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Re: [PATCH PR/42686] Align the help text output

On Wed, 31 Mar 2010, Shujing Zhao wrote:

> +  unsigned int colwidth = 0;

No comment on this variable.

> +  /* The number of bytes that have been found can be printed at ROOM columns. */
> +  unsigned int pre_len_to_print;

The semantics of this variable seem confusing to me.  There isn't a clear 
difference between "have been found can be printed" and "can be printed".

> +  /* The possible number of bytes that can be printed at ROOM columns. */
> +  unsigned int cur_len_to_print = 0;

I think you mean something like "The number of bytes that can be printed 
at the best possible line-breaking position found so far, or 0 if no 
suitable break has been found.".  Or is that pre_len_to_print?

> +  /* The number of bytes that MSGSTR left to convert to wide character. */

Conversion to wide characters is part of the implementation of this loop, 
not its interface.  "The number of bytes of MSGSTR not yet examined for 
possible line breaks."?

> +  /* Convert one character at a time, keep track of the width at each point 
> +     and of the byte count to the last possible point for a line break. The 
> +     best candidate point found so far to break MSGSTR is after the space,
> +     some puncts or multibyte character with the number of bytes
> +     CUR_LEN_TO_PRINT. If we are outside ROOM columns and have found somewhere

Do you mean "is after CUR_LEN_TO_PRINT bytes of the string"?  Saying "with 
the number of bytes" sounds like counting the bytes in a single character, 
rather than being a position within the string.

> +     PRE_LEN_TO_PRINT to break the string, that is the best point available;

Previously you said CUR_LEN_TO_PRINT is the best point so far.  Now you're 
saying PRE_LEN_TO_PRINT is best.  Which is?

> +     otherwise, breaking after CUR_LEN_TO_PRINT bytes will be better if that
> +     is a valid point to break. */ 

Why wouldn't it be valid, if it was previously the best valid point?

Perhaps you need to distinguish clearly whether a variable's value 
represents what is known to be a valid point for breaking the string, or 
might be one subject to further tests.  "cur_" and "pre_" do not seem 
adequate to represent that distinction.  The variable for a value still 
subject to further tests (if needed at all) should be local to a single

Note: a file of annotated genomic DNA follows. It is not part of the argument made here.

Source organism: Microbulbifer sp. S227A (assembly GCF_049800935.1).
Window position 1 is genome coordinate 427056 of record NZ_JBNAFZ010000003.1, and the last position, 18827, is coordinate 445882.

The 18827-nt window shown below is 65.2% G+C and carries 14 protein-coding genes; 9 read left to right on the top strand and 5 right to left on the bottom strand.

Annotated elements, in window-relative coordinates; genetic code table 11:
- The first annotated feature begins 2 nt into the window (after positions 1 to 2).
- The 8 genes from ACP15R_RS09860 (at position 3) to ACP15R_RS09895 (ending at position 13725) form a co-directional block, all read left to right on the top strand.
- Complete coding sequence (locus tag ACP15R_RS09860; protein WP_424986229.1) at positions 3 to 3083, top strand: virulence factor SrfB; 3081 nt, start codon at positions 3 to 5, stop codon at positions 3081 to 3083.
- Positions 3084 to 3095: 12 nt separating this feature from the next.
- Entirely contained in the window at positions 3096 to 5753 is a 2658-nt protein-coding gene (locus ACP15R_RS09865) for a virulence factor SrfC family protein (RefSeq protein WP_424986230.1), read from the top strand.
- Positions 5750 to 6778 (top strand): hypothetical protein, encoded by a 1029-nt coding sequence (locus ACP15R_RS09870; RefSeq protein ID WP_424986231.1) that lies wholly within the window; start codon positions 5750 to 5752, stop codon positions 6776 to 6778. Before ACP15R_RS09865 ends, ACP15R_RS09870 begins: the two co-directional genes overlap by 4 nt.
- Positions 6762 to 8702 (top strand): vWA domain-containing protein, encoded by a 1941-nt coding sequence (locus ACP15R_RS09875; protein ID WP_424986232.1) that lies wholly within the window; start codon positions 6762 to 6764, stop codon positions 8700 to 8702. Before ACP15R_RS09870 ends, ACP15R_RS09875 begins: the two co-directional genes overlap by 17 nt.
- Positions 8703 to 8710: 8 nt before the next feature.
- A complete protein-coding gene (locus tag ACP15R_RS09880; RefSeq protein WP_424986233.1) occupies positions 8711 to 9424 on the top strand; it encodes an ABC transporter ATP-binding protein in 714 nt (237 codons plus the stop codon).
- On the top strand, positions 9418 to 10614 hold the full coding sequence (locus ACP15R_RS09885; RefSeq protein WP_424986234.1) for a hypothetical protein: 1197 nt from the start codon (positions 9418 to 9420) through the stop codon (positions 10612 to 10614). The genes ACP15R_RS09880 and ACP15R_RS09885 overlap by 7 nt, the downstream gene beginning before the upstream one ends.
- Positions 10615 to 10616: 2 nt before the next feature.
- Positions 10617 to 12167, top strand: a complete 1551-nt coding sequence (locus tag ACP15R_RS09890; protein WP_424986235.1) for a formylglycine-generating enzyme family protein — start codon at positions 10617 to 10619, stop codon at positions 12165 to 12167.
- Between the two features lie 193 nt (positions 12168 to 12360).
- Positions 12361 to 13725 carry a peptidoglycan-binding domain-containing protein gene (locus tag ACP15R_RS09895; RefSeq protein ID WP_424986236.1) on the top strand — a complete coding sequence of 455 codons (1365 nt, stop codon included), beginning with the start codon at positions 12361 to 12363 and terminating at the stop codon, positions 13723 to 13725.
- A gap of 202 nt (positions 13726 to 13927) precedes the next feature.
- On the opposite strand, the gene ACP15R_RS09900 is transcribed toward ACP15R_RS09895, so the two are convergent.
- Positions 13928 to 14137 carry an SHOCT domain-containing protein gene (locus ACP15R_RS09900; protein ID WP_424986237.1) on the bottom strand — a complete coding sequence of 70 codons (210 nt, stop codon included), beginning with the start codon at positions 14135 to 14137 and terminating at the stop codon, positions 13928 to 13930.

iteration of the loop.

> +  while ((nbytes = mbrtowc (wc, msgstr, left_len, &state)) > 0)
> +    {
> +      if (nbytes >= (size_t) -2)
> +	/* Invalide input string. */


> +      /* Compute the point to break the string. */
> +      if (left_len == 0)
> +	{
> +	  pre_len_to_print = cur_len_to_print;
> +	  cur_len_to_print = remaining;

I think it might be clearer to have the loop in the form

  while (left_len > 0)

which at least would avoid questions of what mbrtowc is meant to do when 
given a length of 0.  After the loop, if cur_len_to_print is 0 or the 
entire string would fit in the given number of columns, set 
cur_len_to_print accordingly to indicate that the whole string should be 
printed.  Then make the loop mimic that in the non-i18n version of the 
function as much as possible: if the previous columns occupy at least the 
full width and a point to break has been found, then break; otherwise 
decode a character; if a space then breaking *before* the space is OK; if 
'-' or '/' (and the other conditions apply) then breaking *after* that 
character is OK.

Incidentally, it would be a lot clearer if you had a single variable for 
the byte index into the string (like the non-i18n version) instead of both 
increasing msgstr and decreasing left_len - so the loop would be "while (i 
< remaining)".  You wouldn't need to do "remaining - left_len" 
computations that way.

> +	}
> +      else if (iswspace (wc[0]))
> +	pre_len_to_print = cur_len_to_print = remaining - left_len - nbytes;
> +      else  if ((wc[0] == L'-' || wc[0] == L'/')
> +	        && iswalpha (pre_wc))
> +	pre_len_to_print = cur_len_to_print = remaining - left_len;

Will pre_wc always be initialized here, if the string starts with '-' or 

> +      else if (nbytes > 1)

I still see no reason you should need conditionals on the number of bytes 
in a character, instead of always working with characters regardless of 
the number of bytes in them.

> +	{
> +	  pre_len_to_print = cur_len_to_print;
> +	  cur_len_to_print = remaining - left_len;
> +	  pre_wc = wc[0];
> +	  pre_nbytes = nbytes;
> +	  /* Keep the puncts printed with the previous word. */

I don't understand what issue you are dealing with here, but punctuation 
other than '/' or '-' isn't considered a valid line-breaking point anyway 
so you shouldn't need special code for it.

Joseph S. Myers

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